Date of Award

Fall 2013

Project Type


Program or Major

Natural Resources: Forestry

Degree Name

Master of Science

First Advisor

Theodore E Howard


Single-tree selection (STS) and small-group selection (SGS) silviculture are widely used in the northeastern United States, but questions remain regarding the economic and ecological outcomes of these systems. To assess harvest treatment effects on northern hardwood forests, we examined an unmanaged stand (UNM) and STS and SGS managed stands within the Bartlett Experimental Forest of New Hampshire. For an economic perspective, grade and standing tree values were our metrics to evaluate changes in timber quality. After 60 years of management, the percentage of higher graded trees increased slightly for both the SGS and STS managed stands. However, current data suggests no statistically significant differences in the standing tree value among the UNM, STS, and SGS.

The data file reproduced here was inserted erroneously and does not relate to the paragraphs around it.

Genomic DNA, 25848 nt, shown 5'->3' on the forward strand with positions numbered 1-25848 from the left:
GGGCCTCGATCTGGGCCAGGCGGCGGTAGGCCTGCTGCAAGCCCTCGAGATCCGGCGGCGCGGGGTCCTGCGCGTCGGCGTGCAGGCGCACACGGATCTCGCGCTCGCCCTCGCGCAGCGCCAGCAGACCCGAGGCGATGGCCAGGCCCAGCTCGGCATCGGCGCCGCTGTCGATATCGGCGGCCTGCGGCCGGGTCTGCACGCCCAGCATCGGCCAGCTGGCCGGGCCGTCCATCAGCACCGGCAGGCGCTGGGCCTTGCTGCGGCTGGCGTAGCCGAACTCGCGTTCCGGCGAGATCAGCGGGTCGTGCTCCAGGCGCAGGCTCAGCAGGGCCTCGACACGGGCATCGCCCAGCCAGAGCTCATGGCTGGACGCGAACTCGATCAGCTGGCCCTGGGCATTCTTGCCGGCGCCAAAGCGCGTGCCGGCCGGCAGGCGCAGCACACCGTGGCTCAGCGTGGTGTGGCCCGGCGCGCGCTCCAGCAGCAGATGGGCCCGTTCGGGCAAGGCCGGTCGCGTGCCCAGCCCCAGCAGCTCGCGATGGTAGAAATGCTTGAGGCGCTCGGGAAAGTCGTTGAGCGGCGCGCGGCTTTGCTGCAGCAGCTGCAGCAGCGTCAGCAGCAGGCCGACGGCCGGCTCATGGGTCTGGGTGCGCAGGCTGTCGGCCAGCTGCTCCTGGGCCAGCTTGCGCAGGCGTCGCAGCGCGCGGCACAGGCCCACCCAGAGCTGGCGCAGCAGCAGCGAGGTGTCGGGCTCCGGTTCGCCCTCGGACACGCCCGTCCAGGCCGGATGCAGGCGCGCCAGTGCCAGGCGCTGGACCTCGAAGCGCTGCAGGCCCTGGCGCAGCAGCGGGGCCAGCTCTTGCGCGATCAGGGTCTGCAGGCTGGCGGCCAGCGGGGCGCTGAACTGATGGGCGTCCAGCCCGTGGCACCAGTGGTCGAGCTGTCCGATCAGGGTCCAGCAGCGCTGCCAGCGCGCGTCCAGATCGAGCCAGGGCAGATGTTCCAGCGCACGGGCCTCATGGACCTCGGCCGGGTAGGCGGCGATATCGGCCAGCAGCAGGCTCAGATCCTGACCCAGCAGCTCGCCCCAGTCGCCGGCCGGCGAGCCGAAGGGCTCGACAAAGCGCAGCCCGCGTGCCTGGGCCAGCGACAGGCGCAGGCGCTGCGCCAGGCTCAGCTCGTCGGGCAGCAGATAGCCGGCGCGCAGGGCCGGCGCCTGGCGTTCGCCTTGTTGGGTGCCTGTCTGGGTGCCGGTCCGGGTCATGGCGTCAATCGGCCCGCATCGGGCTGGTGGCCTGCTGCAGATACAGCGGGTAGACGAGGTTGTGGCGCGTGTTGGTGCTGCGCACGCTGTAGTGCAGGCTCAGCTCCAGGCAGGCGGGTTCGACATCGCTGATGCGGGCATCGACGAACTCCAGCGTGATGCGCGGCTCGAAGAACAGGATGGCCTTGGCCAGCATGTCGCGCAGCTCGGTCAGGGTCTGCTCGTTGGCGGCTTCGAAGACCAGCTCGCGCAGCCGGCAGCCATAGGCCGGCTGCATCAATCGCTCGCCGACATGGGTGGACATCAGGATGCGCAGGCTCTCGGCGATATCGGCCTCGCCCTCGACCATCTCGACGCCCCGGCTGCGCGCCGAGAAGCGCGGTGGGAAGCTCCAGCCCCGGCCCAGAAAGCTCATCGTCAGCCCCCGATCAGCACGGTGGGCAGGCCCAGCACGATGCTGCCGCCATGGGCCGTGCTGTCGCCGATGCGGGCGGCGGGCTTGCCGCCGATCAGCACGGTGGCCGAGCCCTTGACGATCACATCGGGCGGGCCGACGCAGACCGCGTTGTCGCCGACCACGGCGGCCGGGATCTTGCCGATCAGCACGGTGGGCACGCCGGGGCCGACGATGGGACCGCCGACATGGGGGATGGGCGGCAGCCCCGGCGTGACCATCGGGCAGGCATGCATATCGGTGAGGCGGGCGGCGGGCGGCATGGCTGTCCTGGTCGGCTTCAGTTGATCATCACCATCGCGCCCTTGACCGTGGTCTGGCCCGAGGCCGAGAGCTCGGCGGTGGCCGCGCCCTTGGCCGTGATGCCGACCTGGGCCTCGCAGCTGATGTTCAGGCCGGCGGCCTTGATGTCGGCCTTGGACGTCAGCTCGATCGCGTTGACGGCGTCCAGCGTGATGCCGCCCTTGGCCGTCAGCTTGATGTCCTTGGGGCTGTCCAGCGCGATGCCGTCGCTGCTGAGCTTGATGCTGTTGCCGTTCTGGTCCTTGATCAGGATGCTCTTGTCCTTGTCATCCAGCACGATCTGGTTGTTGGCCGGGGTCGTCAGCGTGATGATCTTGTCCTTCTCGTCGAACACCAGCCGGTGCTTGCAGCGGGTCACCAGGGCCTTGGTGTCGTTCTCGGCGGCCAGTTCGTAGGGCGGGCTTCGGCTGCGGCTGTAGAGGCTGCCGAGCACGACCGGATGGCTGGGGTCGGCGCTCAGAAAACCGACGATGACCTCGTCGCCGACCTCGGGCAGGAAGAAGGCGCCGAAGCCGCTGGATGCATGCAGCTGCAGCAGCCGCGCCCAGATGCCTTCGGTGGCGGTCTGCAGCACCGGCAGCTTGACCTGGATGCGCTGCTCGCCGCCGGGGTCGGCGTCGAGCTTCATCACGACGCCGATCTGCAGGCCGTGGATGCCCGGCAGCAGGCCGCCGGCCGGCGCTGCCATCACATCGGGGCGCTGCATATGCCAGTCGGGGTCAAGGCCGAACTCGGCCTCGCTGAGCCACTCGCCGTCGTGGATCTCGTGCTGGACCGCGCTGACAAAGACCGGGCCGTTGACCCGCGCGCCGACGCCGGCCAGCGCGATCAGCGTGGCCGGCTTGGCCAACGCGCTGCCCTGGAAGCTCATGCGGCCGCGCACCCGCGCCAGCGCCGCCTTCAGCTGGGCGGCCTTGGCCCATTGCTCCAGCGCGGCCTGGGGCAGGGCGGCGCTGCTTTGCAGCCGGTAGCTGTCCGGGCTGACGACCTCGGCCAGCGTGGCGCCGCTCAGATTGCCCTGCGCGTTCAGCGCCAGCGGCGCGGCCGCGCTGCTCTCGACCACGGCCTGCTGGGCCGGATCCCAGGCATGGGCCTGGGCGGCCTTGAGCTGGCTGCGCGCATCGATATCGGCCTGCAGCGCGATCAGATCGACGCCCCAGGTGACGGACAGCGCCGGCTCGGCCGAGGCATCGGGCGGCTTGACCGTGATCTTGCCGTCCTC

For an ecological perspective, density and volume of downed woody debris (DWD) was used for assessing structural heterogeneity. SGS and UNM had the greatest volume and density of DWD.